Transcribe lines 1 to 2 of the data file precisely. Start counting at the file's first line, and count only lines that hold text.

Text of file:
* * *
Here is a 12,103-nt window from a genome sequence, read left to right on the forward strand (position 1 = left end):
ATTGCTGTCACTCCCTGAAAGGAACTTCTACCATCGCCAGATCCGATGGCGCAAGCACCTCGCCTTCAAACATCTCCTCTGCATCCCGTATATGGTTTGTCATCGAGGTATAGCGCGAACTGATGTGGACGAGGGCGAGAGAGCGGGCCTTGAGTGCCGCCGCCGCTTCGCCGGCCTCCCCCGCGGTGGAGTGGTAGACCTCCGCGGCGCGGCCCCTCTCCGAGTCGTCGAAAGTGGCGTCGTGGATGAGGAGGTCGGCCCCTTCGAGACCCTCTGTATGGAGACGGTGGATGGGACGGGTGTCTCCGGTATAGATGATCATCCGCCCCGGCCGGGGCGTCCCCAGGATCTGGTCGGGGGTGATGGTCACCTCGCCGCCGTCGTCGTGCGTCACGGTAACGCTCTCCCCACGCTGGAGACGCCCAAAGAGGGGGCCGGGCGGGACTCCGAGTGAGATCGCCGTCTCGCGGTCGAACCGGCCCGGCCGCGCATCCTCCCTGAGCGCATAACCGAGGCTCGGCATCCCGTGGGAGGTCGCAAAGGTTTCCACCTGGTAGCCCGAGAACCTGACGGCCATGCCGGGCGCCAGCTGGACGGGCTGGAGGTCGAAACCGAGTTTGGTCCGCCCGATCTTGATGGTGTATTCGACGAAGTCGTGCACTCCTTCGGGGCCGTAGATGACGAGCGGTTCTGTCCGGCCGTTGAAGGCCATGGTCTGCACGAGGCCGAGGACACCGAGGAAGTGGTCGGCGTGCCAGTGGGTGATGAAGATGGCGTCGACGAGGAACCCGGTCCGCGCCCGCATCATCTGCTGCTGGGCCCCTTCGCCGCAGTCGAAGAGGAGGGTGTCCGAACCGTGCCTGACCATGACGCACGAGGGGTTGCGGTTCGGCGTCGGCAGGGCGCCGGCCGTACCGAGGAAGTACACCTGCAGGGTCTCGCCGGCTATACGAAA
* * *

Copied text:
Here is a 12,103-nt window from a genome sequence, read left to right on the forward strand (position 1 = left end):
ATTGCTGTCACTCCCTGAAAGGAACTTCTACCATCGCCAGATCCGATGGCGCAAGCACCTCGCCTTCAAACATCTCCTCTGCATCCCGTATATGGTTTGTCATCGAGGTATAGCGCGAACTGATGTGGACGAGGGCGAGAGAGCGGGCCTTGAGTGCCGCCGCCGCTTCGCCGGCCTCCCCCGCGGTGGAGTGGTAGACCTCCGCGGCGCGGCCCCTCTCCGAGTCGTCGAAAGTGGCGTCGTGGATGAGGAGGTCGGCCCCTTCGAGACCCTCTGTATGGAGACGGTGGATGGGACGGGTGTCTCCGGTATAGATGATCATCCGCCCCGGCCGGGGCGTCCCCAGGATCTGGTCGGGGGTGATGGTCACCTCGCCGCCGTCGTCGTGCGTCACGGTAACGCTCTCCCCACGCTGGAGACGCCCAAAGAGGGGGCCGGGCGGGACTCCGAGTGAGATCGCCGTCTCGCGGTCGAACCGGCCCGGCCGCGCATCCTCCCTGAGCGCATAACCGAGGCTCGGCATCCCGTGGGAGGTCGCAAAGGTTTCCACCTGGTAGCCCGAGAACCTGACGGCCATGCCGGGCGCCAGCTGGACGGGCTGGAGGTCGAAACCGAGTTTGGTCCGCCCGATCTTGATGGTGTATTCGACGAAGTCGTGCACTCCTTCGGGGCCGTAGATGACGAGCGGTTCTGTCCGGCCGTTGAAGGCCATGGTCTGCACGAGGCCGAGGACACCGAGGAAGTGGTCGGCGTGCCAGTGGGTGATGAAGATGGCGTCGACGAGGAACCCGGTCCGCGCCCGCATCATCTGCTGCTGGGCCCCTTCGCCGCAGTCGAAGAGGAGGGTGTCCGAACCGTGCCTGACCATGACGCACGAGGGGTTGCGGTTCGGCGTCGGCAGGGCGCCGGCCGTACCGAGGAAGTACACCTGCAGGGTCTCGCCGGCTATACGAAA